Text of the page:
Gritty Gastown, Vancouver’s oldest neighborhood, teems with great restaurants, pubs and shops. The Vancouver Art Gallery is well worth a visit, with rotating exhibits and an attractive exterior. If you’re not keen on walking, grab a seat on the Vancouver Trolley.
Even in the heart of downtown Vancouver, you’re never more than half an hour from the ocean, or from hiking a local mountain. There are plenty of outdoor adventures in the city, and Vancouver’s close proximity to the mountains and ocean makes it easy to get deep into nature without a lot of effort.
Adelina of Pack Me To suggests kayaking in Deep Cove in North Vancouver. Deep Cove is only about half an hour from downtown Vancouver, and kayaking here gives you a chance to get out on the water in a smaller, quiet community.
If you’re the athletic type, take the steep Grouse Grind (1.8 mile/2.9 km) hike to the top of Grouse Mountain in North Vancouver for beautiful views of the city from the top.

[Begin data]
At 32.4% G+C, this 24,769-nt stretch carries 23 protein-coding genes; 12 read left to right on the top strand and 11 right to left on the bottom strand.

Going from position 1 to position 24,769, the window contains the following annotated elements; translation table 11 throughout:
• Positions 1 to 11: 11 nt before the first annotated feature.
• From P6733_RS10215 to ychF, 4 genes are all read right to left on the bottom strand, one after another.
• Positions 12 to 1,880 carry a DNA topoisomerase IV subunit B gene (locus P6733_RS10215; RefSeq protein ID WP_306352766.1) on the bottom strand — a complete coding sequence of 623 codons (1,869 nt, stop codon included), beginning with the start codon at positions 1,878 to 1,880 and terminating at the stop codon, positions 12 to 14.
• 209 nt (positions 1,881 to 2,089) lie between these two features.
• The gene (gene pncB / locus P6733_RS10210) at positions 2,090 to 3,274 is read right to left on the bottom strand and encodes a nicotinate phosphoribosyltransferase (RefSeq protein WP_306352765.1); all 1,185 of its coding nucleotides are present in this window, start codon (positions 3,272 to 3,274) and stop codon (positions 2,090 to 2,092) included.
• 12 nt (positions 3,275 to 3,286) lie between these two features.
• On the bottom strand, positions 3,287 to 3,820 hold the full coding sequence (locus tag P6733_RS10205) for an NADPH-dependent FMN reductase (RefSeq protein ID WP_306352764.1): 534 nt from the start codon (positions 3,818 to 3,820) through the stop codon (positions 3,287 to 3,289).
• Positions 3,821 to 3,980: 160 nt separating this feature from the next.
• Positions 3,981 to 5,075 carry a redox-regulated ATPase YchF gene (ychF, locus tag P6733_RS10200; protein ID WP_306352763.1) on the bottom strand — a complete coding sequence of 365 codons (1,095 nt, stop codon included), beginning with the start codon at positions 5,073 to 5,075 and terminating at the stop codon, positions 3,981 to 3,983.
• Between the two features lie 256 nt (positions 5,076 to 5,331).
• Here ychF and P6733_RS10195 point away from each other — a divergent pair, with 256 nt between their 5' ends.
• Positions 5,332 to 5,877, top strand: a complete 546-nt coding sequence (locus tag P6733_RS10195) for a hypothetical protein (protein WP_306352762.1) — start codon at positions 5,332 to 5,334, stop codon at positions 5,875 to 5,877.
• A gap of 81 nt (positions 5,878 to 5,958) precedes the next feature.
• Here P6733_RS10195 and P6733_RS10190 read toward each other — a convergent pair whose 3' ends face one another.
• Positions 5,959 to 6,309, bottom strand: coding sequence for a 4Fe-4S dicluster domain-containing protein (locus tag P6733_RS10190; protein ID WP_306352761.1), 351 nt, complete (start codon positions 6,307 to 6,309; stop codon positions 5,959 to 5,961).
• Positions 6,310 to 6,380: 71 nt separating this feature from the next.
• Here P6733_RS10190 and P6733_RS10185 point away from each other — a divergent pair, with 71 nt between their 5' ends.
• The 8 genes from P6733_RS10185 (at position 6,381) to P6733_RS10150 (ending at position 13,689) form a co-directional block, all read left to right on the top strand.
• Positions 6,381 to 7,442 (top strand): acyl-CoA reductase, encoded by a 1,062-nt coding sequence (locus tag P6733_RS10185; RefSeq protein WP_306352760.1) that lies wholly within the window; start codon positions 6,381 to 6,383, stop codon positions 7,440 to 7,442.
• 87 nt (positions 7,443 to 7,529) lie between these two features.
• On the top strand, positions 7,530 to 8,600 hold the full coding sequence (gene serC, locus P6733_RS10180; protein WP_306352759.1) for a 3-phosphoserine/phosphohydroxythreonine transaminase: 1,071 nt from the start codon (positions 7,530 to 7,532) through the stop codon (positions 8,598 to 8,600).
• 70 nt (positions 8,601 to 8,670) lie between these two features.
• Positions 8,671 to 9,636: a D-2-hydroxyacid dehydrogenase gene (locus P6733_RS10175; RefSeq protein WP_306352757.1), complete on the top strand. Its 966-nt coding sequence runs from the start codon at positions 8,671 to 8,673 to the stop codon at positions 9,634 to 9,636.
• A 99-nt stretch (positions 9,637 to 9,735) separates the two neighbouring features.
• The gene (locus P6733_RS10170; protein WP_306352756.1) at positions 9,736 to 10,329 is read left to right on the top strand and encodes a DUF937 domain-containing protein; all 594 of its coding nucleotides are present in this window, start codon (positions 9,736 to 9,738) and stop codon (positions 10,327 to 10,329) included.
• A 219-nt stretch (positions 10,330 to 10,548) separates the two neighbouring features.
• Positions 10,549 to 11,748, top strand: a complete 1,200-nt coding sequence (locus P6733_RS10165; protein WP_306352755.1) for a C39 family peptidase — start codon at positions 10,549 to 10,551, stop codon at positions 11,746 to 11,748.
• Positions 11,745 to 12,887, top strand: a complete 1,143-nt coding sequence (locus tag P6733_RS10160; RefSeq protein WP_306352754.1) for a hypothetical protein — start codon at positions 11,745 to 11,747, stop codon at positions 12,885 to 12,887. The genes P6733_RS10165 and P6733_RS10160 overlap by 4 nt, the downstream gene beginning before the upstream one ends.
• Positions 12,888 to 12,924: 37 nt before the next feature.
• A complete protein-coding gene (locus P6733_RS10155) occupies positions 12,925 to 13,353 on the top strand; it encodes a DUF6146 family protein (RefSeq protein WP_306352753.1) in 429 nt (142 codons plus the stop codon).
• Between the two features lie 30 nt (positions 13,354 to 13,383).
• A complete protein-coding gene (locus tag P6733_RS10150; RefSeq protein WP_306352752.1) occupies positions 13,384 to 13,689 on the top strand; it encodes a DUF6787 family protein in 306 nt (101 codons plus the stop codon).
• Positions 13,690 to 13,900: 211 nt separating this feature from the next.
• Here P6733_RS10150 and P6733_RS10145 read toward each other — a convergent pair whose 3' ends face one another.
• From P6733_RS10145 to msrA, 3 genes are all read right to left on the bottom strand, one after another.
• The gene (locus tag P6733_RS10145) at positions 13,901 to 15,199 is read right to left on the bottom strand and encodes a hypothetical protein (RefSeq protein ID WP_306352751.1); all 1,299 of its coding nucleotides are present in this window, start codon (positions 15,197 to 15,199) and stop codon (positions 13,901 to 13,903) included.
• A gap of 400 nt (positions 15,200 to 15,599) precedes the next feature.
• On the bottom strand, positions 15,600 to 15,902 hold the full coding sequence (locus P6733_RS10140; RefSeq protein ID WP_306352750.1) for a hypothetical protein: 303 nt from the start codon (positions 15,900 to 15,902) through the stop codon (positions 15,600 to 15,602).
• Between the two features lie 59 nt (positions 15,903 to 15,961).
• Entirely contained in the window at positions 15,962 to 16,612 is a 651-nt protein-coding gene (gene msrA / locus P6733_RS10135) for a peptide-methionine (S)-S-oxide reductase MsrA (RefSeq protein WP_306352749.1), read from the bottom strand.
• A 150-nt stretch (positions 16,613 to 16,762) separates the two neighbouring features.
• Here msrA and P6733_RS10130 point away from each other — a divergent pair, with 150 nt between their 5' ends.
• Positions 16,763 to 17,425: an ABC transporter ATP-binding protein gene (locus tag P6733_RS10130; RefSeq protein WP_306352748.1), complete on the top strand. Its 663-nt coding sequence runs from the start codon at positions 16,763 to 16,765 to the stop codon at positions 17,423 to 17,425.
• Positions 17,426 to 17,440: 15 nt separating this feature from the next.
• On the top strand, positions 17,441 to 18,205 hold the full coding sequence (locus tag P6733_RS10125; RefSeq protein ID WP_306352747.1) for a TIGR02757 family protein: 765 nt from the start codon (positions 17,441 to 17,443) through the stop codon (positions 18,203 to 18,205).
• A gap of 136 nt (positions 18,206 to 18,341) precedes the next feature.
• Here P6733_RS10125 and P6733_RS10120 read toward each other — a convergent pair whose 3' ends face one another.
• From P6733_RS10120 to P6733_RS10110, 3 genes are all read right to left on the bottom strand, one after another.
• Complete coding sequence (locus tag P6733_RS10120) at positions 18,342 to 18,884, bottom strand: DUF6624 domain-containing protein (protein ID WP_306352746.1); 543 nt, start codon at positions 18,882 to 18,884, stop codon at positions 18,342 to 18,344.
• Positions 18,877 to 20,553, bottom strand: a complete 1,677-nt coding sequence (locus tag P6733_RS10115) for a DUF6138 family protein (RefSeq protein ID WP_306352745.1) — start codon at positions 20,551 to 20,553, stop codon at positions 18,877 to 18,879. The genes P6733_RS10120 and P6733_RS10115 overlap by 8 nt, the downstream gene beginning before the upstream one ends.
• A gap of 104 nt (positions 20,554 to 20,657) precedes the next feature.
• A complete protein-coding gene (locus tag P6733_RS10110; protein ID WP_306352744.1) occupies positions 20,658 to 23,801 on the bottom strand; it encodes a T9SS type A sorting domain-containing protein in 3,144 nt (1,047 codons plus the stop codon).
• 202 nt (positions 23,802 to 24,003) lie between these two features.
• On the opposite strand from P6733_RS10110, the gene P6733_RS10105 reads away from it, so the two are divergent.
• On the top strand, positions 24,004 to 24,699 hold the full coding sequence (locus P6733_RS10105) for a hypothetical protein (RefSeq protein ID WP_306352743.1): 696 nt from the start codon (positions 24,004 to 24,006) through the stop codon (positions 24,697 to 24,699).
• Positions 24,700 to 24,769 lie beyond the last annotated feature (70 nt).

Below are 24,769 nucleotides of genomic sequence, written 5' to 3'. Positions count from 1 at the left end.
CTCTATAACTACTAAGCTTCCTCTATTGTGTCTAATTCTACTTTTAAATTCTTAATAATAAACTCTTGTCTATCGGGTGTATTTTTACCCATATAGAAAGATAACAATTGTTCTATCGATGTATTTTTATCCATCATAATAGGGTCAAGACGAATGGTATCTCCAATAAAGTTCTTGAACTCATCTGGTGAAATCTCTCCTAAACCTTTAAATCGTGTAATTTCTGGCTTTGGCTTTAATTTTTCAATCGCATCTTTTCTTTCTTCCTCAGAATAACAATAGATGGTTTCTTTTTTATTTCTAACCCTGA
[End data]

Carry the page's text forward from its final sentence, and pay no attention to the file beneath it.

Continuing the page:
Because of its close proximity to the Pacific Ocean, you can go whale watching off the coast near Vancouver. Erin and Josh with Travel with Bender give you the details about whale watching here. You can take the same tour they talk about with Viator.
Check out Vancouver’s craft brewery scene
It’s well worth checking out Vancouver’s booming craft beer scene. Taylor and Daniel from Once We’re Young Travel recommend taking in the craft beer at Storm Brewing, Parallel 49, Powell Street Brewing, 33 Acres, and Dockside Brewing.
The Richmond Night Market is probably the closest you’re going to come to a crowded Asian street market in Canada. A giant rubber ducky greets you at the entrance, and inside you’ll find tables selling everything from knickknacks to CDs, a midway, and a food court tucked in the back. We haven’t eaten there, but Savored Journeys suggest visiting Rotato, which offers a deep-fried potato cut in a long spiral with 8 different possible flavors. Most food items are under $5.
The Richmond Street Market is held through the summer months during weekends. You can get to the night market by SkyTrain from downtown Vancouver. While you’re in Richmond, stop by Steveston Village, a picturesque former fishing village, for some fresh seafood and charming views.
Visit the Jimi Hendrix Shrine